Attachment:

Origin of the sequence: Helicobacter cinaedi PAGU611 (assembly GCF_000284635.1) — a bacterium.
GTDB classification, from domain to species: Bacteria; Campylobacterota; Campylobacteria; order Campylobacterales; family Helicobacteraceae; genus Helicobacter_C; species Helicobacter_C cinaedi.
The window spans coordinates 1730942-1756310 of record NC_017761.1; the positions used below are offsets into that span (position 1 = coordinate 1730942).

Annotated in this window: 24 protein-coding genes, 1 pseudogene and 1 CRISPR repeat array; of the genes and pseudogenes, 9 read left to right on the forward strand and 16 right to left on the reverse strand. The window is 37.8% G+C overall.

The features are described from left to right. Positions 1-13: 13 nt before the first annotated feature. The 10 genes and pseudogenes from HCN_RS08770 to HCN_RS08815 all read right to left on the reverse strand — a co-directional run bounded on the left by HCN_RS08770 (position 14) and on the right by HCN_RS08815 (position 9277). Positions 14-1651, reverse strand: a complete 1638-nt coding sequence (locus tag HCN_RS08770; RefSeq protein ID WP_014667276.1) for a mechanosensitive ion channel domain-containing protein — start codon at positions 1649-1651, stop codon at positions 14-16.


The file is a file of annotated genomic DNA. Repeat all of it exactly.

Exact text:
Origin of the sequence: Helicobacter cinaedi PAGU611 (assembly GCF_000284635.1) — a bacterium.
GTDB classification, from domain to species: Bacteria; Campylobacterota; Campylobacteria; order Campylobacterales; family Helicobacteraceae; genus Helicobacter_C; species Helicobacter_C cinaedi.
The window spans coordinates 1730942-1756310 of record NC_017761.1; the positions used below are offsets into that span (position 1 = coordinate 1730942).

Annotated in this window: 24 protein-coding genes, 1 pseudogene and 1 CRISPR repeat array; of the genes and pseudogenes, 9 read left to right on the forward strand and 16 right to left on the reverse strand. The window is 37.8% G+C overall.

The features are described from left to right. Positions 1-13: 13 nt before the first annotated feature. The 10 genes and pseudogenes from HCN_RS08770 to HCN_RS08815 all read right to left on the reverse strand — a co-directional run bounded on the left by HCN_RS08770 (position 14) and on the right by HCN_RS08815 (position 9277). Positions 14-1651, reverse strand: a complete 1638-nt coding sequence (locus tag HCN_RS08770; RefSeq protein ID WP_014667276.1) for a mechanosensitive ion channel domain-containing protein — start codon at positions 1649-1651, stop codon at positions 14-16.